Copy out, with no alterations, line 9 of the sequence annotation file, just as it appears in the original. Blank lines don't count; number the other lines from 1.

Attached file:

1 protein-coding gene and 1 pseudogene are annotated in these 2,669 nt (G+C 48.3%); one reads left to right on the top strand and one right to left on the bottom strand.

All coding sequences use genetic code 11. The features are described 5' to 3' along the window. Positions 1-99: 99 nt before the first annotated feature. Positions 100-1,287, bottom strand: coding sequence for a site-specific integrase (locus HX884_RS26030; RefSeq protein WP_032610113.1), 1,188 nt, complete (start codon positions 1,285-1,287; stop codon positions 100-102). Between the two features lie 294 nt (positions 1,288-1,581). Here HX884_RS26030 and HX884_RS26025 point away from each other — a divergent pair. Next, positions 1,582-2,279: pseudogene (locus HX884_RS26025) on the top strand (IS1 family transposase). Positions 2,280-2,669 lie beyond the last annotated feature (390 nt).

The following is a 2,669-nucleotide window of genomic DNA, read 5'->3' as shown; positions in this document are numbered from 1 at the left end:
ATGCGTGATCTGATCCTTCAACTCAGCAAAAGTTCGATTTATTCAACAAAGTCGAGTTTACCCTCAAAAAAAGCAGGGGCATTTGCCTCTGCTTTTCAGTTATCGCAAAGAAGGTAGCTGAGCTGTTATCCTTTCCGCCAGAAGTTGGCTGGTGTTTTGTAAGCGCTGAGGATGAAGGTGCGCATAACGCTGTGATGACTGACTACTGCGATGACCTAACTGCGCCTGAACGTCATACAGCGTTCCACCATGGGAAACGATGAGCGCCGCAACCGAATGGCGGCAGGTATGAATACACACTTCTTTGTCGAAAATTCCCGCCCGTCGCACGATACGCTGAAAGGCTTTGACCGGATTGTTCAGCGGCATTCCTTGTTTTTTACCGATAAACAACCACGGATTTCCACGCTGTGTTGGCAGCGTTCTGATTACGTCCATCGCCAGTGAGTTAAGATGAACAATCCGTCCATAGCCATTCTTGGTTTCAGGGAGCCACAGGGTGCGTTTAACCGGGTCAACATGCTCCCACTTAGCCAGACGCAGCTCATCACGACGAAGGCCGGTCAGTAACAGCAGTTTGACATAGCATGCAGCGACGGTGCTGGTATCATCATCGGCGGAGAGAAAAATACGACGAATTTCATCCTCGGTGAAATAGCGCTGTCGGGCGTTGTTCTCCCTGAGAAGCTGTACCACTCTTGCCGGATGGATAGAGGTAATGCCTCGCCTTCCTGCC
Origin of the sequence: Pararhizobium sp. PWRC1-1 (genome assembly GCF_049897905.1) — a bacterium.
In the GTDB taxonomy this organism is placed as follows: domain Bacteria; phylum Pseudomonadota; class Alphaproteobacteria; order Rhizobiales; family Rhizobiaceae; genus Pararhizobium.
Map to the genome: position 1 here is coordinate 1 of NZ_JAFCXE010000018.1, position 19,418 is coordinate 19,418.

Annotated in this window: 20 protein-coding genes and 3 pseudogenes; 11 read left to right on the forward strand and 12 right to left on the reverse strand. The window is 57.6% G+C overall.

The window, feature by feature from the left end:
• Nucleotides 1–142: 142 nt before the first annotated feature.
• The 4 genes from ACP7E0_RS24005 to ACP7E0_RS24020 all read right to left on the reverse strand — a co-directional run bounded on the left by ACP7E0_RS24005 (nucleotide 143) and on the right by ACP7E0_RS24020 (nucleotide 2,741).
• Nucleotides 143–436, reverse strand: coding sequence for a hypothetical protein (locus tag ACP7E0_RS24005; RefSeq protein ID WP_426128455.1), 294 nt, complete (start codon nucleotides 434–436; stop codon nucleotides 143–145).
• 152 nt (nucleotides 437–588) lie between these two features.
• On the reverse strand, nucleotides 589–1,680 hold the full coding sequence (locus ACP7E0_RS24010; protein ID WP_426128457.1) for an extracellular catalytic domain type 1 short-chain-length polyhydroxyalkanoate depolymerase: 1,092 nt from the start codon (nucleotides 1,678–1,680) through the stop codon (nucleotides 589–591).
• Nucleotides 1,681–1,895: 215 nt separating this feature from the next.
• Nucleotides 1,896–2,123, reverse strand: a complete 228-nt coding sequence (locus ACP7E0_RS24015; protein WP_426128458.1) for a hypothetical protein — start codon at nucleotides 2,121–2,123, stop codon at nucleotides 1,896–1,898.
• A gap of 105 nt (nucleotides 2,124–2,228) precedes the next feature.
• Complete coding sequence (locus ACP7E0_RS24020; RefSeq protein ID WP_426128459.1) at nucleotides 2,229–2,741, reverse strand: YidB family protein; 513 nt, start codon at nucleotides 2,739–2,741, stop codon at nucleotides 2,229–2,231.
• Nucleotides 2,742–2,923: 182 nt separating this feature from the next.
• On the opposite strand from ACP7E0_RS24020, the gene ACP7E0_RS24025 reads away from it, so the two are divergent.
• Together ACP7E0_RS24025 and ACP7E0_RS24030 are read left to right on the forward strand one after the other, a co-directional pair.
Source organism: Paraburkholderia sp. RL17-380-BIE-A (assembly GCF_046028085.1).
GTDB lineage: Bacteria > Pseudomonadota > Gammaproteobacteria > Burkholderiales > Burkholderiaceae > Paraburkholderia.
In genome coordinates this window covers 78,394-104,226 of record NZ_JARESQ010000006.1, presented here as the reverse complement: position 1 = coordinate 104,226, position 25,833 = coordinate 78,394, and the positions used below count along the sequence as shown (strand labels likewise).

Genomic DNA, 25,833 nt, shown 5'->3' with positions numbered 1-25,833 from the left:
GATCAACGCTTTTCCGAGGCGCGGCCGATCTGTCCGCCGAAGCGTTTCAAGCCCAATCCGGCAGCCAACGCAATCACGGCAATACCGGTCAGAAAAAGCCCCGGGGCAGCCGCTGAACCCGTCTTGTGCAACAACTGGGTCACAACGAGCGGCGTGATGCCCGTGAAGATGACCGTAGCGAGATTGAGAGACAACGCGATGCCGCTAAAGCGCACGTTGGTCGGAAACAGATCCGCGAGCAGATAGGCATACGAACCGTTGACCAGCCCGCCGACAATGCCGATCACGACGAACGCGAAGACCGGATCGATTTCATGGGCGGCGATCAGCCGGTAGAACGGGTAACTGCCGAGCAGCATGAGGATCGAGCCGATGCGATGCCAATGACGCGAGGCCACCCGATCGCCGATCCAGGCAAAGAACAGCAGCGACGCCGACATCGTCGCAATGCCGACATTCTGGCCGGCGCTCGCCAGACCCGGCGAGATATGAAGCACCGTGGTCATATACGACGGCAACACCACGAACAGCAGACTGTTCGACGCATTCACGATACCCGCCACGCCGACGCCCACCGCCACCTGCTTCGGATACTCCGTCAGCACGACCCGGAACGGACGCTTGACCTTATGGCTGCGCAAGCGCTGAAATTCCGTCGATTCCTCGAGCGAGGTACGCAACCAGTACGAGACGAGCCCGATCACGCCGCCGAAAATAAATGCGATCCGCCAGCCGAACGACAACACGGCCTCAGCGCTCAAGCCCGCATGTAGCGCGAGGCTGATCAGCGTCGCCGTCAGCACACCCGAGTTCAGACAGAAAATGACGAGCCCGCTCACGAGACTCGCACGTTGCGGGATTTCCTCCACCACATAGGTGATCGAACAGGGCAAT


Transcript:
The window, feature by feature from the left end: